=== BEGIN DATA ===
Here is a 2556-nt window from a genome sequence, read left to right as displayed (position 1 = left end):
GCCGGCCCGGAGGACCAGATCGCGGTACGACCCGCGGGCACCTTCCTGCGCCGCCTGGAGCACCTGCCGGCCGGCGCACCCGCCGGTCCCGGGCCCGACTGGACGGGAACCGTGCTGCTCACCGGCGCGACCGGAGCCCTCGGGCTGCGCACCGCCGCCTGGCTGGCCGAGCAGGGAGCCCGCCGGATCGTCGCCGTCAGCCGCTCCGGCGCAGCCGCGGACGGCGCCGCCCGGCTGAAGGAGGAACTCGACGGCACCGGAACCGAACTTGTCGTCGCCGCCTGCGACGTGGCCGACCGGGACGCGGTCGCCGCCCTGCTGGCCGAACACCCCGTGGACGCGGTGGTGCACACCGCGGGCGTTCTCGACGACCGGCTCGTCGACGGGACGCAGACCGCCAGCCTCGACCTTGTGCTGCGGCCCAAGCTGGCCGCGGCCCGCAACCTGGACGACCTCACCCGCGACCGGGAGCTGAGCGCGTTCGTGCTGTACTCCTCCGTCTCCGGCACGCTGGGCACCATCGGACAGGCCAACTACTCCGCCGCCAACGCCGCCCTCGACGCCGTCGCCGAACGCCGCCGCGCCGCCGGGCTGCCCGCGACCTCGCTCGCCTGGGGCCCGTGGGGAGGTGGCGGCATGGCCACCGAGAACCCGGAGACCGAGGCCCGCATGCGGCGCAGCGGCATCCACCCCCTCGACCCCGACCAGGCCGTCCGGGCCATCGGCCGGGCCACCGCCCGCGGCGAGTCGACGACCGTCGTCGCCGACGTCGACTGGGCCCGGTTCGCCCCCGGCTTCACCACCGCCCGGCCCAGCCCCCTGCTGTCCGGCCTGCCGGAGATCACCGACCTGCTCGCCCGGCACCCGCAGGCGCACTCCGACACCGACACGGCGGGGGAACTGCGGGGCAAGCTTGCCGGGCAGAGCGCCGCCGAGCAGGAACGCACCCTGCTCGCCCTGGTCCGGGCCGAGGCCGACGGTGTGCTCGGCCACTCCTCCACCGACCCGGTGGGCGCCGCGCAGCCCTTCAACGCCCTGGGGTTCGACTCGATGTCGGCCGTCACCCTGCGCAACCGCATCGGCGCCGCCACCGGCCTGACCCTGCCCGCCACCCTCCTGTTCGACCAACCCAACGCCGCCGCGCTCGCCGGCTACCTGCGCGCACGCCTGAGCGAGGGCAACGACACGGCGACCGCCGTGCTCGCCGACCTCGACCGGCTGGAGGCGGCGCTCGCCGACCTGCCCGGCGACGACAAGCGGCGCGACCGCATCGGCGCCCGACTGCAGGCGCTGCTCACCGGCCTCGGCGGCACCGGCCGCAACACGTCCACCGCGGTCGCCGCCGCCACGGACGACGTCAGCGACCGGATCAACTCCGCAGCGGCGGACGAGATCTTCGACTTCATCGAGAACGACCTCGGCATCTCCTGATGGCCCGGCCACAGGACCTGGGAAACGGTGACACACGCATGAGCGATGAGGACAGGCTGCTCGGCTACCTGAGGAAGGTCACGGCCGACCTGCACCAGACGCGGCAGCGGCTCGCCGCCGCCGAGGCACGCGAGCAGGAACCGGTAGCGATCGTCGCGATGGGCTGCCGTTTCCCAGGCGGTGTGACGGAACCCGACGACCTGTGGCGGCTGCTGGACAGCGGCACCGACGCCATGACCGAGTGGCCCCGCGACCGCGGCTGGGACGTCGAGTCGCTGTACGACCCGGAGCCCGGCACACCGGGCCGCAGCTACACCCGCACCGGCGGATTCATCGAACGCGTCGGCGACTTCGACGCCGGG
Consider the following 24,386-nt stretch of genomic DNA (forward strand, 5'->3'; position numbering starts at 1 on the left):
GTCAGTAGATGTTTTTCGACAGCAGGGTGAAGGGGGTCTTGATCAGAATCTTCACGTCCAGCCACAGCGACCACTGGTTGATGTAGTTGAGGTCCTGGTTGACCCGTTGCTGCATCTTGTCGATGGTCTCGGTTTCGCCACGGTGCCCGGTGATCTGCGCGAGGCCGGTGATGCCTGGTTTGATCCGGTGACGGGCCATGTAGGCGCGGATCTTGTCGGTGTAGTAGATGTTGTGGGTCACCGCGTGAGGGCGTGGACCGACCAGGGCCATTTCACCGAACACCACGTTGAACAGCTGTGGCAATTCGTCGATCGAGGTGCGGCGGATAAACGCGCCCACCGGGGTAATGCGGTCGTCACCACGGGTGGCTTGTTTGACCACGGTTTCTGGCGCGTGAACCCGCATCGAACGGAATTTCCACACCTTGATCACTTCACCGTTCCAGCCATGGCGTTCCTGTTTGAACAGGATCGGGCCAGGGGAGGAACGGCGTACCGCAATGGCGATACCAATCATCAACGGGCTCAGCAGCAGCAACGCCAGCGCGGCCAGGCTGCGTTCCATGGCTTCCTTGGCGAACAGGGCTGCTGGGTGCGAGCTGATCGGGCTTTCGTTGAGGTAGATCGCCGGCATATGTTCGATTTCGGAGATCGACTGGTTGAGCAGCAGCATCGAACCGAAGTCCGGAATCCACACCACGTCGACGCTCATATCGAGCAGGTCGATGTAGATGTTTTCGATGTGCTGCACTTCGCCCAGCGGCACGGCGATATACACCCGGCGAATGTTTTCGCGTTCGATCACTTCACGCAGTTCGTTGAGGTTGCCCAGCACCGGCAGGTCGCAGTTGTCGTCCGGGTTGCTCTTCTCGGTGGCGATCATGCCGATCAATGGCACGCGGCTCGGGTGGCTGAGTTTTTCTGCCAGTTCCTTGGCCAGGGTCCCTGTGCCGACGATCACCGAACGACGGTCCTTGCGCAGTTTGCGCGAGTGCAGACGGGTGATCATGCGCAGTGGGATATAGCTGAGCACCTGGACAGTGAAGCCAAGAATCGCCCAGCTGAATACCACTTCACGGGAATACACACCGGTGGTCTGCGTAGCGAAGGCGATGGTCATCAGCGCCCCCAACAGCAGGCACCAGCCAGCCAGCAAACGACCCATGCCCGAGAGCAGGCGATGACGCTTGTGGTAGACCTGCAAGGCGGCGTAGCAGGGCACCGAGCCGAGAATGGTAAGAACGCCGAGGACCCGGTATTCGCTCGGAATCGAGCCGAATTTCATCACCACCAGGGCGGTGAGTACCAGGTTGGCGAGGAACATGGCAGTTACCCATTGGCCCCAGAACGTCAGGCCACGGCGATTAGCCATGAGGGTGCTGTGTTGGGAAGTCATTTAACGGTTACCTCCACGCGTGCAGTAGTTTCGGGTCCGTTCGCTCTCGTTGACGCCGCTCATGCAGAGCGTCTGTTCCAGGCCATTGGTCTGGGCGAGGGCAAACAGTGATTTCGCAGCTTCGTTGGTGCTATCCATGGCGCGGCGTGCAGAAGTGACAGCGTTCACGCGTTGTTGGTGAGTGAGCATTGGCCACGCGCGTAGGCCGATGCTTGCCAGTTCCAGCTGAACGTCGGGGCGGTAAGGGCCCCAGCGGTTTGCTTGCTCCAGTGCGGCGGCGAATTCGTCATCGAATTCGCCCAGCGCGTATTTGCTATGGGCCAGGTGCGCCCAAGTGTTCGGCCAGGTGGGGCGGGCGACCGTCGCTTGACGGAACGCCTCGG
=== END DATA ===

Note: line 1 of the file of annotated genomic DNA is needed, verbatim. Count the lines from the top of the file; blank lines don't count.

Here is a 2556-nt window from a genome sequence, read left to right as displayed (position 1 = left end):